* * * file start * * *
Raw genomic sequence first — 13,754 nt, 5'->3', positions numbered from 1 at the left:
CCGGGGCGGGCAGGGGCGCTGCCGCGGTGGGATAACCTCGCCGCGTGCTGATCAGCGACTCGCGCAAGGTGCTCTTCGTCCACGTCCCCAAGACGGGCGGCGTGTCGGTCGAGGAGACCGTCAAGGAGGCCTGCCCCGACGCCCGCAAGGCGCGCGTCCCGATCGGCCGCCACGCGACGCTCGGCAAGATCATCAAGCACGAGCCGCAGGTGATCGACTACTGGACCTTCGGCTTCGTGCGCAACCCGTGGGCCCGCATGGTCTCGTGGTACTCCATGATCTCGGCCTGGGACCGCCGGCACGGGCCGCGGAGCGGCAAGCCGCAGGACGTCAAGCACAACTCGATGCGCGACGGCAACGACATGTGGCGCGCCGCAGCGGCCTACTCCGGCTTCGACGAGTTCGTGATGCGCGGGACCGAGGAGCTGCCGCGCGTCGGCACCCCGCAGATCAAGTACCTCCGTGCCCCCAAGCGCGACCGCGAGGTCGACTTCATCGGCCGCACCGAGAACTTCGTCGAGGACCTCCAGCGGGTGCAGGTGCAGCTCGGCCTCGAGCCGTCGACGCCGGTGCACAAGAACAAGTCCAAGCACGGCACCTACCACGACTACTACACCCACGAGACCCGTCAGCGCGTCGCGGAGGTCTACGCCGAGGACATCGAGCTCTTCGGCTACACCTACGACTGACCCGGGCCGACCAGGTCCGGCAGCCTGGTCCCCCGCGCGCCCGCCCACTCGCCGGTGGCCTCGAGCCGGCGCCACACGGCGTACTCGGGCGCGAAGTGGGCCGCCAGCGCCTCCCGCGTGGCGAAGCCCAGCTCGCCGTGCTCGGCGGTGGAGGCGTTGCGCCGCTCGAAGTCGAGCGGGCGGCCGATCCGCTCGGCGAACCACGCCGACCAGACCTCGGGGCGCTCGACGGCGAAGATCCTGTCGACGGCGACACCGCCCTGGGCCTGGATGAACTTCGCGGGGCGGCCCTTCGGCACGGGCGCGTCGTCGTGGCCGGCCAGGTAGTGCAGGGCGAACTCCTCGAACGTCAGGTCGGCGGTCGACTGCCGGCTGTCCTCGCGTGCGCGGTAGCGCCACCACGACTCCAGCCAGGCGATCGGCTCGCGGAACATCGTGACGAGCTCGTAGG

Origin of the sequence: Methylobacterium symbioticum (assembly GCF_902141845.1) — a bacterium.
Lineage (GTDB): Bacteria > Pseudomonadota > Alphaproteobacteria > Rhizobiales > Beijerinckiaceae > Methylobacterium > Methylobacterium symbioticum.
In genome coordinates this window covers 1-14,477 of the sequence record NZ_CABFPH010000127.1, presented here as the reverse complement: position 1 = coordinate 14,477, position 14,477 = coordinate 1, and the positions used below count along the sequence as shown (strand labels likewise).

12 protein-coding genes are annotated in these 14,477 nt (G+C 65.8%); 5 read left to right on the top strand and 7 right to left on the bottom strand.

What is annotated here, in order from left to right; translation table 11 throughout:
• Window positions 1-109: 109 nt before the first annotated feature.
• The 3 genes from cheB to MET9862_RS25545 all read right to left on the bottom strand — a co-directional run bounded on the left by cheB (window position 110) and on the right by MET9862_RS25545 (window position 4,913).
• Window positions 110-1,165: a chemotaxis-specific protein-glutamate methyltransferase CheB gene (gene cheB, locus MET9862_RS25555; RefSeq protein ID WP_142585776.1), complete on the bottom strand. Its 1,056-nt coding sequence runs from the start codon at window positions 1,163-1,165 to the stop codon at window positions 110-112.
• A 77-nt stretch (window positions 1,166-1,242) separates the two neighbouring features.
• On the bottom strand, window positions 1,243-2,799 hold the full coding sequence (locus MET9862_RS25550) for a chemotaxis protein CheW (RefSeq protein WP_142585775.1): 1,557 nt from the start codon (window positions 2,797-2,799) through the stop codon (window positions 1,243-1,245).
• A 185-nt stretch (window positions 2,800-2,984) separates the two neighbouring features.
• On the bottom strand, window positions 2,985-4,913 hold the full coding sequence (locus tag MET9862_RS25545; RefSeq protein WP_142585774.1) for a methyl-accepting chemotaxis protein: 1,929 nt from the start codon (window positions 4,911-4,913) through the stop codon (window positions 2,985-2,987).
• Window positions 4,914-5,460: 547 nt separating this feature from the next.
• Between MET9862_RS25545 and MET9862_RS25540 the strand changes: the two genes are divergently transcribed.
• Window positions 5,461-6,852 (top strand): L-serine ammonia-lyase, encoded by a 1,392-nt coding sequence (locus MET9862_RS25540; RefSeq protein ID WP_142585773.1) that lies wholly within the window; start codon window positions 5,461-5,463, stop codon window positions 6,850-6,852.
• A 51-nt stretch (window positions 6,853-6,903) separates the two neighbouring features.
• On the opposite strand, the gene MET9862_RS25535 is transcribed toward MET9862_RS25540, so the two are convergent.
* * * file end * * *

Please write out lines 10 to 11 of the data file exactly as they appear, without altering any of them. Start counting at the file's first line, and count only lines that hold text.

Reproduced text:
• Window positions 110-1,165: a chemotaxis-specific protein-glutamate methyltransferase CheB gene (gene cheB, locus MET9862_RS25555; RefSeq protein ID WP_142585776.1), complete on the bottom strand. Its 1,056-nt coding sequence runs from the start codon at window positions 1,163-1,165 to the stop codon at window positions 110-112.
• A 77-nt stretch (window positions 1,166-1,242) separates the two neighbouring features.